Newsdesk August 1, 2003

Israel, Austria Renew Ties

Israel is resuming full diplomatic ties with Austria and will soon appoint an ambassador to Vienna, Foreign Minister Silvan Shalom announced Tuesday at a joint press conference in Jerusalem with his Austrian counterpart, Benita Ferrero-Waldner.

Israel downgraded relations with Austria in February 2000 after the far-right Freedom Party, then led by the controversial Joerg Haider, joined Austria’s coalition government. Similar measures were taken by European Union members.

The E.U. lifted its sanctions in September 2000, following Haider’s resignation as Freedom Party head, leaving Israel alone in the boycott.

Israeli officials credit their firm stance with spurring Austria to sign historic agreements promising some $1 billion in reparations to victims of Nazism, as well as to adopt balanced Middle East positions in international forums.

Shalom said Israel was renewing full ties because Austria had taken steps to address its past and recognize its responsibilities toward Holocaust victims.

The Israeli daily Yediot Aharonot reported Wednesday that Austria was obstructing efforts by Israel’s police and Justice Ministry to investigate suspected campaign-finance fraud and bribe-taking by Prime Minister Sharon and his sons. Officials close to the investigation said Austria had refused repeated requests to subpoena bank documents, despite international agreements requiring cooperation. One investigator said Austria’s behavior appeared to be related to its efforts to upgrade its relations with Israel.

Israel: Hand Over Torturers

Israel is seeking the extradition of former Argentine military officials allegedly involved in kidnapping Argentine Jews under the country’s dictatorship, from 1976 to 1983. This week’s decision also demands the opening of mass graves to allow Jewish victims a religious burial. Along with the parliamentary debate, a special report was made public on missing Jews during Argentina’s “dirty war,” in which government agents were behind the disappearance of thousands of people. Argentine President Nestor Kirchner recently ruled that those accused of violating human rights during military rule may be extradited.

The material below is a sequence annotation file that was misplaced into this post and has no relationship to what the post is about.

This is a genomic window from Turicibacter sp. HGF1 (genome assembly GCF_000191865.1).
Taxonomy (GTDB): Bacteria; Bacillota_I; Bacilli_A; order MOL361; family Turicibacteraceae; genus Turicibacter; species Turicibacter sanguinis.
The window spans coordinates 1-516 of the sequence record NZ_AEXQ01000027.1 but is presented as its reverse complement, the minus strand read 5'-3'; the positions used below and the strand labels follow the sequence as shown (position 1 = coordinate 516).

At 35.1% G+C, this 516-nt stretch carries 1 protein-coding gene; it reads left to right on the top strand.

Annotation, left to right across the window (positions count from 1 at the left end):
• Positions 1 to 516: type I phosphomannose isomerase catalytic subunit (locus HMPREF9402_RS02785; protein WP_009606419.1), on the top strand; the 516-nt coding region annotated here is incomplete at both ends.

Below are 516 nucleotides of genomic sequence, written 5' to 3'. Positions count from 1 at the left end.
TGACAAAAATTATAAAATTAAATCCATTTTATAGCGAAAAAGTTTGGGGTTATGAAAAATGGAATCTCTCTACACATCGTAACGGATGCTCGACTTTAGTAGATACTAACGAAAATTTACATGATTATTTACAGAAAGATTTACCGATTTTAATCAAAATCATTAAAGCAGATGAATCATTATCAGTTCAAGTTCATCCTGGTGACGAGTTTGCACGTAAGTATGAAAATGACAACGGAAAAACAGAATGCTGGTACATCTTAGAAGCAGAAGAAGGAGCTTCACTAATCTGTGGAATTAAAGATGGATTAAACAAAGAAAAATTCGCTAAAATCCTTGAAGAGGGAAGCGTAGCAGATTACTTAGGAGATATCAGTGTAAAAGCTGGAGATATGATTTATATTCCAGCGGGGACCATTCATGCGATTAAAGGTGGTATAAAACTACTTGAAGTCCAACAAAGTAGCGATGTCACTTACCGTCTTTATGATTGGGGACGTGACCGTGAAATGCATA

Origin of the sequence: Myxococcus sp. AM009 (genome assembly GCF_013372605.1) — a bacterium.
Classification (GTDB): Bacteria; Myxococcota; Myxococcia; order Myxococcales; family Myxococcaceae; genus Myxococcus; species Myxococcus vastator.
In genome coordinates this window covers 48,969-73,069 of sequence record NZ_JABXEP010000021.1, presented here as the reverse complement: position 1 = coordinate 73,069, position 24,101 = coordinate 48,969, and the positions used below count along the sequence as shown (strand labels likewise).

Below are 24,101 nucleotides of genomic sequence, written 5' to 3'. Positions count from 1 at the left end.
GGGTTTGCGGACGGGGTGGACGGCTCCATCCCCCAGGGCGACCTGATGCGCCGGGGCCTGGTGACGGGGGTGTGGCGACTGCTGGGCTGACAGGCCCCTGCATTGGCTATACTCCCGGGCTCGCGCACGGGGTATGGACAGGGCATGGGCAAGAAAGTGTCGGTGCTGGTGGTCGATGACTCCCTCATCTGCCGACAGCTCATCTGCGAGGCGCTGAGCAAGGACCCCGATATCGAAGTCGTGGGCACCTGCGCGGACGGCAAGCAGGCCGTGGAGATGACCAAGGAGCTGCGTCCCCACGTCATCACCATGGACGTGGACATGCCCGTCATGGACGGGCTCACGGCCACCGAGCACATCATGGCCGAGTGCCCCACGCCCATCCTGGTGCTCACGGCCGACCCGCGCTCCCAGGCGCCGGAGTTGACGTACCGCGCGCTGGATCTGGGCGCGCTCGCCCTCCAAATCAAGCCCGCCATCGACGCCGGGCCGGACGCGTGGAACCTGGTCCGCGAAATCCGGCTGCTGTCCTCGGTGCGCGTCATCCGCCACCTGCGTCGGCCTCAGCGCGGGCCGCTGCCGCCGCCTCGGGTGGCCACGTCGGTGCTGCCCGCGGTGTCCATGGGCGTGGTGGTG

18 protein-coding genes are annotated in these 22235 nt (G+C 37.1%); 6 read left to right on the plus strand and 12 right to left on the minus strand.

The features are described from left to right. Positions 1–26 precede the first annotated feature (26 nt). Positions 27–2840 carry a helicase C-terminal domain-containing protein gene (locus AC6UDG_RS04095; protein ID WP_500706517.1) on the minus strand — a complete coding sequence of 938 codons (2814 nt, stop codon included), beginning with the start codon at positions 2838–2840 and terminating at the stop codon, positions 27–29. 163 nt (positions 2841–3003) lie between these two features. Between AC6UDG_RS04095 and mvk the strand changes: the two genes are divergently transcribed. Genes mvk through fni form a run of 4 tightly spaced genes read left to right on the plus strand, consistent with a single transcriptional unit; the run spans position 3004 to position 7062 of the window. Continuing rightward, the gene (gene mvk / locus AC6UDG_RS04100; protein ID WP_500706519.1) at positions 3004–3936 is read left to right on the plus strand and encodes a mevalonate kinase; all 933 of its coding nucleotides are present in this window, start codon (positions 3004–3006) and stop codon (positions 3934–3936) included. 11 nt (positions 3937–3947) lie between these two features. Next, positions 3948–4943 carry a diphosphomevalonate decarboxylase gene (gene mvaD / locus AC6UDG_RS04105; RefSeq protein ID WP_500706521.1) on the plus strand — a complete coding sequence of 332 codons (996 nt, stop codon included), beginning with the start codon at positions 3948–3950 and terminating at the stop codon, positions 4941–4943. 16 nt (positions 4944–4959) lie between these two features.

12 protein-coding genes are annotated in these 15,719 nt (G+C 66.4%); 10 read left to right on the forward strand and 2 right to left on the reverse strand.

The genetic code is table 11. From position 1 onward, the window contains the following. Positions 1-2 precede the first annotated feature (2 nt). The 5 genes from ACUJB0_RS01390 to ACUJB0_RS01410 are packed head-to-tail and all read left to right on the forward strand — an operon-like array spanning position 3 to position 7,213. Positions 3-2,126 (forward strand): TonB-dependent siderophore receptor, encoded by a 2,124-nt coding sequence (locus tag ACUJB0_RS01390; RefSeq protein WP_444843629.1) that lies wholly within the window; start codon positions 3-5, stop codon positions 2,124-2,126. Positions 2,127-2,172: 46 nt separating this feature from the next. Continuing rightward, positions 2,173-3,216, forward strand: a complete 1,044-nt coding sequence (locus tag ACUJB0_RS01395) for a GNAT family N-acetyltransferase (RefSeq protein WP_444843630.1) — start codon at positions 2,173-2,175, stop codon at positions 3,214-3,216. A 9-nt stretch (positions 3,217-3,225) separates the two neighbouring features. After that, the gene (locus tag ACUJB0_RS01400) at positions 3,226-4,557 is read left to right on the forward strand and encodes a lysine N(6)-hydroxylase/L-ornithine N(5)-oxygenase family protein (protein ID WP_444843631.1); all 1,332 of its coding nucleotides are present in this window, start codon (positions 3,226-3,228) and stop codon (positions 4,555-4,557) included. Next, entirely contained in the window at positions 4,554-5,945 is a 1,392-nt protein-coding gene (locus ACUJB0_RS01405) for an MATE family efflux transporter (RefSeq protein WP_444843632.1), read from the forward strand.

Rudy Meets Terror Victims

Former New York mayor Rudy Giuliani told Israeli terror victims that peace in the Middle East will come only when the Palestinians give up terrorism. “You can’t convince people to negotiation if they’re being killed,” he told a gathering Monday night sponsored by the One Family Fund at the B’nai Zion House in New York. “People that live in freedom will always prevail over people who live in oppression.” Giuliani said that the way the United States reacted to terrorism in the past “made the situation for all of you much worse” in Israel. But America has been committed to ending international terrorism since the September 11 attacks, he added.

Iraqi Jews Immigrate

Six of Iraq’s 34 remaining Jews have immigrated to Israel.

A specially chartered plane departed Iraq last Friday evening, carrying the six elderly Iraqis and Rachel Zelon, a vice president of the Hebrew Immigrant Aid Society, which is leading the operation with the Jewish Agency for Israel.

Zelon traveled to Baghdad earlier this summer to assess the community’s situation in person.

“This is clearly a community at great risk, given the increasing tensions within Iraq and the increase in open antisemitism,” she said.

Black Hebrews Recognized

Israel has given permanent resident status to the Black Hebrew community.

Some 2,000 Black Hebrews, African Americans who first emigrated from Chicago in the 1960s, live in the Negev. Their exact number is unknown because as unregistered aliens their births are not tracked by the Interior Ministry.

Monday’s decision by Interior Minister Avraham Poraz means the group will be able to serve in the army, receive social services and attend public schools.

Black Hebrews are believed to be an offshoot of Marcus Garvey’s 1920s-era “Back to Africa” movement. Other branches live in the United States and practice Orthodox Judaism.

Lebanon Jails Israel Visitor

A Canadian man has been imprisoned in Lebanon for visiting Israel. Lebanon has held Bruce Balfour since July 10 because records show he once visited Israel. Balfour wrote to the Canadian ambassador in Lebanon July 22: “My freedom has been taken away and I have been treated horribly.”

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Newsdesk August 1, 2003

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